- Brad Brevet
The 2014 Toronto International Film Festival is warming up and the first few films in the line-up have started to share some first or new images. Earlier today you saw Arnold Schwarzenegger taking care of his Zombie daughter, now it’s time to see Adam Sandler as The Cobbler. I swear these sound like passed over SNL sketches the more I read about them. The Cobbler is the latest from Win Win, The Visitor, and The Station Agent director Tom McCarthy. Here’s the »
- Graham McMorrow
Full disclosure: I am a frustrated Adam Sandler fan. Before you gasp in horror and dismiss everything I’ve ever written, hear me out. The operative word here is ‘frustrated.’ What is the cause of my discontentment? Well, about 95% of his film output, to be precise. I have exactly zero interest in Grown Ups, or its sequel. You could not pay me to invest time in Don’t Mess With The Zohan, and I have no intention of watching Blended, ever.
Punch-Drunk Love, however, is one of my favourite movies – largely due to Sandler’s performance – and I have a deep appreciation for Funny People. I even have a soft spot for Spanglish, since we’re sharing details. What do these films have in common? They require Sandler to act with real emotional depth – and that is something I have been waiting for him to do again since 2009. I »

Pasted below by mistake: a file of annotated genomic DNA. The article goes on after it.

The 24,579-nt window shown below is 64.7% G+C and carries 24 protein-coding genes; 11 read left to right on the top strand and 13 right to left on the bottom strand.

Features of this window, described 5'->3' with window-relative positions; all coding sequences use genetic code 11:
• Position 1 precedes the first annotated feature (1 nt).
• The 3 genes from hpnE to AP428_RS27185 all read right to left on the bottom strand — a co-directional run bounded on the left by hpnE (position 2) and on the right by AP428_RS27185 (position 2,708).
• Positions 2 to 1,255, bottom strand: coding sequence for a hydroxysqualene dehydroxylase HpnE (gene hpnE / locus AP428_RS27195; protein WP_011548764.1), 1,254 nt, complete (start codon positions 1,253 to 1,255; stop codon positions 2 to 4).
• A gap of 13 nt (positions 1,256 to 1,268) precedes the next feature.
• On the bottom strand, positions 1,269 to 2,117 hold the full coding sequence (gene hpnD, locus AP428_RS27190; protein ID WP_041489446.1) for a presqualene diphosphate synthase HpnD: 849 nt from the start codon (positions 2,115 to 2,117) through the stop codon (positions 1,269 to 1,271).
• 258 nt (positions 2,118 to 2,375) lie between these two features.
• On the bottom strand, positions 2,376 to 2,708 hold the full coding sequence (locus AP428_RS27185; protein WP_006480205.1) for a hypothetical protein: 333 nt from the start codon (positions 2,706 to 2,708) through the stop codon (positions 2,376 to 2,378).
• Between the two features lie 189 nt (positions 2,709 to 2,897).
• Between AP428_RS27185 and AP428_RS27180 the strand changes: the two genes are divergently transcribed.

- Sarah Myles
The 2014 Toronto Film Festival, which begins Sept. 4, added seven Galas and 17 Special Presentations to its lineup, including a semi-serious Adam Sandler project from Tom McCarthy, the director of The Station Agent and The Visitor. In The Cobbler, Sandler plays a man who has the unique ability to walk in his customers’ shoes. The movie features Dustin Hoffman, who also stars in Boychoir, François Girard’s tale of an orphan’s steep learning curve at a prestigious music school. In Welcome to Me, Kristen Wiig plays a mentally unstable woman who wins the lottery and decides to sink her winnings into a talk show. »
- Jeff Labrecque
Developing for well over a year now, not much has been heard about Tom McCarthy's Catholic church sex scandal drama since last summer, when Matt Damon was named as a frontrunner to star in the project. That didn't happen, but the "Win Win" and "The Visitor" director has still managed to attract a pretty terrific cast, with his movie now gaining some very definite forward traction. The Wrap and Deadline reports that Mark Ruffalo, Rachel McAdams, Michael Keaton, Aaron Eckhart, Liev Schreiber and Stanley Tucci are aboard the movie that is now titled "Spotlight." The true story tale centers on the journalists at the Boston Globe -- Michael Rezendes, Sacha Pfeiffer and Matt Carroll, Spotlight Team Editor Walter "Robby" Robinson, Special Projects Editor Ben Bradlee Jr. and Globe Editor Marty Baron -- who discovered and exposed that Cardinal Bernard Law, America's Senior Catholic »
- Kevin Jagernauth